European astronomers have found a trio of "super-Earths" (not pictured) closely circling a star that astronomers once figured had nothing orbiting it, demonstrating that planets keep popping up in unexpected places. (AP Photo/NASA/ESA)
FRANKFURT, Germany - Scientists at the European Space Agency are preparing for the first fly-by of an asteroid by their deep-space explorer, Rosetta, on a mission to solve the mystery of the birth of the solar system.
Rosetta is set to rendezvous with the Steins asteroid, also known as Asteroid 2867, just before 3 p.m. EDT Friday at a distance of just less than 500 miles. The craft, launched in March 2005, is some 250 million miles away from Earth.
Once it flies by the irregularly shaped asteroid, it will begin taking images and measurements.
The data and pictures will be sent to ESA's Darmstadt control room and laboratories. They will be analyzed and unveiled to the world on Saturday.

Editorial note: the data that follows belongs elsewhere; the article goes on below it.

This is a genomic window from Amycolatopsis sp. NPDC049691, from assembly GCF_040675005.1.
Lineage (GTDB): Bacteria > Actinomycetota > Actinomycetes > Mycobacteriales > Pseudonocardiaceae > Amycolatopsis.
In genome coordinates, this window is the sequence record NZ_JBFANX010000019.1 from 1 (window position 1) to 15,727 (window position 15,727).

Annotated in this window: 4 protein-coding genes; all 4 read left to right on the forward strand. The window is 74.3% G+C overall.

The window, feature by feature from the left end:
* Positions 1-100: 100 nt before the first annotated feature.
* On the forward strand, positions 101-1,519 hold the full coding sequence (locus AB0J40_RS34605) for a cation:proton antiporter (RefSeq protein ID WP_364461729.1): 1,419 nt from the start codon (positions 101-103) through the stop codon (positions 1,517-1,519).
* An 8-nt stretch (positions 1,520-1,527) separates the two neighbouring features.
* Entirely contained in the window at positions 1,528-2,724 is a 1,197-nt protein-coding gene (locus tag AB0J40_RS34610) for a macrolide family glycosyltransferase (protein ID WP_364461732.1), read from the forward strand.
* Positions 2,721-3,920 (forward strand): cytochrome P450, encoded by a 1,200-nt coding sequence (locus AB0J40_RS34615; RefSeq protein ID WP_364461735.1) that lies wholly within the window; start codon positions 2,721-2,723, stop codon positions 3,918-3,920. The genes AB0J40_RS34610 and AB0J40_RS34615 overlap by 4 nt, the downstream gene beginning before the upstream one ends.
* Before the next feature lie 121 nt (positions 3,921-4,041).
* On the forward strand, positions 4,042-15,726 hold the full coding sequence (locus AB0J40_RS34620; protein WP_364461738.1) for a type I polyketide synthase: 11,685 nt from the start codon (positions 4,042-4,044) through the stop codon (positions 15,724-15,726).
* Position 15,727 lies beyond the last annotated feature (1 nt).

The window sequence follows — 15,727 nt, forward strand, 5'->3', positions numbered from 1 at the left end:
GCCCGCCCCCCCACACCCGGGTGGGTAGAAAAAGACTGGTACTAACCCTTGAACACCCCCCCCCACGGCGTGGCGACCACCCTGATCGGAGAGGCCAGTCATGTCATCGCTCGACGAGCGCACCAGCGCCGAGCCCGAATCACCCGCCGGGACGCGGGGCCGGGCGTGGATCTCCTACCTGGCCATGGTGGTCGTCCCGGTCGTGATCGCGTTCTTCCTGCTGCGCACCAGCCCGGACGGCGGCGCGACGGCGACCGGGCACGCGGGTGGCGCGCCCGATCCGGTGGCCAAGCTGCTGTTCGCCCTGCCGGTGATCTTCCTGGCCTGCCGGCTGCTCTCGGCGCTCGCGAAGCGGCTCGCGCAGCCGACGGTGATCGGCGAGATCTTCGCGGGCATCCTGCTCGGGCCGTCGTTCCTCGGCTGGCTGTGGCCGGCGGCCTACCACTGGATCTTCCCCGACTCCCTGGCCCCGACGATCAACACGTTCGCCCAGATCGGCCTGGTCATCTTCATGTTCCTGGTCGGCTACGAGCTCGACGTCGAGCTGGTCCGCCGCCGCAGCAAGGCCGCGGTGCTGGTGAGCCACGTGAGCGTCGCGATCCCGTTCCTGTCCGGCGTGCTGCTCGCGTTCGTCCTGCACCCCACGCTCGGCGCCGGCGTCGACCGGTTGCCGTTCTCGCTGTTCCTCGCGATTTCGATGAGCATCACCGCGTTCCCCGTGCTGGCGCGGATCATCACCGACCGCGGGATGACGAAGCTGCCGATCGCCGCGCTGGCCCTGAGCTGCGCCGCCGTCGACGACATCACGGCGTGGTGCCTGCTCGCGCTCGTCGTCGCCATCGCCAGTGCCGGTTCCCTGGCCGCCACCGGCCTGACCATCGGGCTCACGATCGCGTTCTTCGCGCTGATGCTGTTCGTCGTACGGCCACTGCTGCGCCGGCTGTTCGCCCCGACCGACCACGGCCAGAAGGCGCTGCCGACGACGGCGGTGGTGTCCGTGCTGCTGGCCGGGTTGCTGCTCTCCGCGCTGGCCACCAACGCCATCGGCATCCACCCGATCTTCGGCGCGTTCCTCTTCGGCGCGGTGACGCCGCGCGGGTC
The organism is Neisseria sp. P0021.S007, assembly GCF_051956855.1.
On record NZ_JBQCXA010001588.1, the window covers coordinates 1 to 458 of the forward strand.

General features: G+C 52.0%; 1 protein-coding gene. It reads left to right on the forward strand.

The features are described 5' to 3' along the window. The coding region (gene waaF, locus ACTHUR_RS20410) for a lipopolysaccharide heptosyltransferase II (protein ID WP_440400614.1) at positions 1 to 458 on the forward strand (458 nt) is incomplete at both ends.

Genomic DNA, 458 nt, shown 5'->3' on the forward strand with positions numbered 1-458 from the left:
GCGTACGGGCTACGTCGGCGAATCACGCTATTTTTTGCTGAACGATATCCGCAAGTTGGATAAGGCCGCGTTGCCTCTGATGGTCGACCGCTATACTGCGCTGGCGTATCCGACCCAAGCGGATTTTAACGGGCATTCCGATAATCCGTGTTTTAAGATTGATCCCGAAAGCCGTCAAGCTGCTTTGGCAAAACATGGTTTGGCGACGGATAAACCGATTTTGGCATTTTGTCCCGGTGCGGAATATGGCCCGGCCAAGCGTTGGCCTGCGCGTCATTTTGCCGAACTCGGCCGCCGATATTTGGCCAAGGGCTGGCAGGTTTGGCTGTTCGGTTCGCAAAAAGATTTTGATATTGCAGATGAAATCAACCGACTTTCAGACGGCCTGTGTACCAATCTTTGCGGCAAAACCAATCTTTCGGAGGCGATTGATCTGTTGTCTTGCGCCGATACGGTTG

"Once we learn more about asteroids and comets, we have reached another big step in understanding how planets are formed too," said Gerhard Schwehm, the Rosetta mission manager at ESA.
The timing of the flyby means that the asteroid will be illuminated by the sun, making it likely the transmitted images will be clear and concise.
Astronomers have had to work with limited data from brief flybys, such as when ESA's Giotto probe swept by Halley's Comet in 1986, photographing long canyons, broad craters and 3,000-foot hills.
Steins is Rosetta's first scientific target as it makes its incursion into the asteroid belt located between the orbits of Mars and Jupiter en route to its destination, the comet 67/P Churyumov-Gerasimenko, which is scheduled for 2014.